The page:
5:10 p.m., April 18 -- The FBI releases photos and videos of two suspects investigators believe are behind the bombing.
10:30 p.m. -- An MIT campus police officer was found shot in his vehicle in the area of Vassar and Main Streets after a convenience store robbery. He was transported to Massachusetts General Hospital and pronounced dead.
Early morning hours, April 19 -- The two suspects allegedly hijacked a car at gunpoint in Cambridge, Massachusetts, taking the driver as a hostage, then releasing the hostage. Officers began to chase, the suspects threw explosives and fired shots at the officers. Officers fired back, striking and killing a man, who was later identified as one of the bombers, Tamerlan Tsarnaev, 26. Another policeman, transit officer Richard H. Donohue Jr., was also shot, but survived.
Early hours -- Dozens of police and FBI rush into the Watertown, Massachusetts, area. Police order residents in Watertown to turn off their cell phones and they complete door-to-door searches for the living suspect. Schools and public transportation are shut down and Boston Police Commissioner Ed Davis ordered everyone in the Boston Metro area to stay indoors as the manhunt for the second suspect continued.
8 a.m. -- Sources identify the dead suspect as Tamerlan Tsarnaev, 26, and the suspect on the run as his brother Dzhokhar Tsarnaev, 19, seen here.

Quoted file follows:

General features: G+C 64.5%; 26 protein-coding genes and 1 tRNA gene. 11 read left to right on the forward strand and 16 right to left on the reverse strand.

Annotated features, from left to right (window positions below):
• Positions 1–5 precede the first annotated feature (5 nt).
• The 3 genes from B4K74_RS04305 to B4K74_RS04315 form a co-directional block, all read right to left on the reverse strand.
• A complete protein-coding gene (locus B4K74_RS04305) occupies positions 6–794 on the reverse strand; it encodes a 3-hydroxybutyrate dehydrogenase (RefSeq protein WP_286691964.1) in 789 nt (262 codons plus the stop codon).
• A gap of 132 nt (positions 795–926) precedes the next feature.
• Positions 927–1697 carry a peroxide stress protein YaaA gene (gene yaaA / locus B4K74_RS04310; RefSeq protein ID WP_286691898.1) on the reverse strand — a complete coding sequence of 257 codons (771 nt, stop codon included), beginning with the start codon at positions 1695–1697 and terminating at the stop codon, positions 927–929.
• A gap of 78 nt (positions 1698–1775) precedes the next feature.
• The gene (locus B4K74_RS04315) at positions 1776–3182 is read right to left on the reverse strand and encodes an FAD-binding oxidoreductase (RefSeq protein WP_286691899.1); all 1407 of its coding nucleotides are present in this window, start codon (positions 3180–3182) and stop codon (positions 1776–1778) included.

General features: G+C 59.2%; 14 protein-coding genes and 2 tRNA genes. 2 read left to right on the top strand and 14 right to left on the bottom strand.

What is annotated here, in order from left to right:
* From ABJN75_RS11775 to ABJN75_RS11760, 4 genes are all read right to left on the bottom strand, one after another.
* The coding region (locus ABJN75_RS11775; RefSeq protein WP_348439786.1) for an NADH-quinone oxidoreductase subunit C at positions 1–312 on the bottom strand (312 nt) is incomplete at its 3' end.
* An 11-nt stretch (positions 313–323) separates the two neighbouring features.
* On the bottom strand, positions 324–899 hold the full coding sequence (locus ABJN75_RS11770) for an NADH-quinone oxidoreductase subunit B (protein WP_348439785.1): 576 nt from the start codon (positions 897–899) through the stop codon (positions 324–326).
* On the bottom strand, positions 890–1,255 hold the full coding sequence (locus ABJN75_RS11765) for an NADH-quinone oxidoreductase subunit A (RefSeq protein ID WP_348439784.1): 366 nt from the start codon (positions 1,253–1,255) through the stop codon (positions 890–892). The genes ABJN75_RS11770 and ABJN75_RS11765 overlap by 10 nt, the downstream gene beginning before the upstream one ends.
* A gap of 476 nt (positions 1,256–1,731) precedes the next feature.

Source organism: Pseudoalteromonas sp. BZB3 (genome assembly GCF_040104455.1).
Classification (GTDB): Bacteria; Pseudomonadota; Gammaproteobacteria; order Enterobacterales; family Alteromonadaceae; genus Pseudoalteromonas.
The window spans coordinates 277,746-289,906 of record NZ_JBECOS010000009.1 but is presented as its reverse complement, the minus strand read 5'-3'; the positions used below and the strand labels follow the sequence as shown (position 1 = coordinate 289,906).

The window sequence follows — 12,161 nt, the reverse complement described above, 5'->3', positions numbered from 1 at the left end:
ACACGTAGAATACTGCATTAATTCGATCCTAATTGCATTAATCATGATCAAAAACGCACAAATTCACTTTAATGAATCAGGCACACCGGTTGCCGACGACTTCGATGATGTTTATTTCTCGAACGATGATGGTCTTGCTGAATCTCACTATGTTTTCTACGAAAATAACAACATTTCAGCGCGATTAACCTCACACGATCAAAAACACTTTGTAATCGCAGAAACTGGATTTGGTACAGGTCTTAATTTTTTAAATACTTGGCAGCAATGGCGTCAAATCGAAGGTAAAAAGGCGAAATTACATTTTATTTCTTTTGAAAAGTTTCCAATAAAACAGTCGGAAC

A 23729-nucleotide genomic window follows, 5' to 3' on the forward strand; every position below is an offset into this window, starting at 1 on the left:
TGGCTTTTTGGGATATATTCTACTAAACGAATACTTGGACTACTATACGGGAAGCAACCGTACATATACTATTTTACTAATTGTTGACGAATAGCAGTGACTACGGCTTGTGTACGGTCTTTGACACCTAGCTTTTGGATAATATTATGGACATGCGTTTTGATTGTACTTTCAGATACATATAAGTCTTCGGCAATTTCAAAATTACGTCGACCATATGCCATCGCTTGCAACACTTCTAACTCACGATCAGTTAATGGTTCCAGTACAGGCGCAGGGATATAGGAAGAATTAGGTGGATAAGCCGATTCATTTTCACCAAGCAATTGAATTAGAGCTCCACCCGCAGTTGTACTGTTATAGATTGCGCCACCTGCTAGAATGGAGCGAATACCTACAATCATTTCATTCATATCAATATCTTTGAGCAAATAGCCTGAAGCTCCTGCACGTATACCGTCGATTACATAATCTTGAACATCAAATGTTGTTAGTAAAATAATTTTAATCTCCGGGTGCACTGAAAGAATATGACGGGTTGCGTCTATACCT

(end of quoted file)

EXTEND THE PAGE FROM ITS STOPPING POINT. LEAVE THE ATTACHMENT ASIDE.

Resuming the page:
8 a.m.: Boston-area residents are asked by authorities to stay inside as the hunt continues for Dzhokhar Tsarnaev.
9 a.m.: The slain suspect, Tamerlan Tsarnaev, was wearing explosives and an explosive trigger when his body was recovered, a source briefed on the investigation tells CNN.
11:30 a.m.: The uncle of the Tsarnaev brothers tells reporters that he is "ashamed" to be related to the suspects. He calls those responsible for the bombings "losers." Speaking outside his Maryland home, Ruslan Tsarni says his nephew Dzhokhar Tsarnaev "has put a shame on our family, a shame on the entire ethnicity" and should turn himself in.
6 p.m.: The lockdown for the Boston area is lifted, meaning people can again leave their homes, even though a suspect remains at large. The area's public transit system, known as the T, also returns to service after being shut down most of the day.
8:15 p.m.: A person believed to be Dzhokar Tsarnaev is cornered on a boat in a yard in Watertown, law enforcement officials say.
8:46 p.m.: The Boston Police Department tweets: "Suspect in custody. Officers sweeping the area. Stand by for further info."
8:46 p.m. Police in Watertown break out in cheers, shouting "Yay!" A crowd of neighbors also cheers.
9 p.m.: A law enforcement vehicle drives by the crowd and someone asks if they have the suspect. Another police officer says, "Yes," and the crowd of residents erupts in cheers again.
10:15 a.m. May 1: Three additional suspects are taken into custody. Two of them are students from New Bedford, Mass. They are arrested on charges of making false statements to investigators and conspiracy to obstruct justice. A third student also arrested is a U.S. citizen.
3:30 p.m. July 10: In his first court appearance since the April 15 bombings, Dzhokhar Tsarnaev pleaded not guilty to 30 federal counts related to attacks.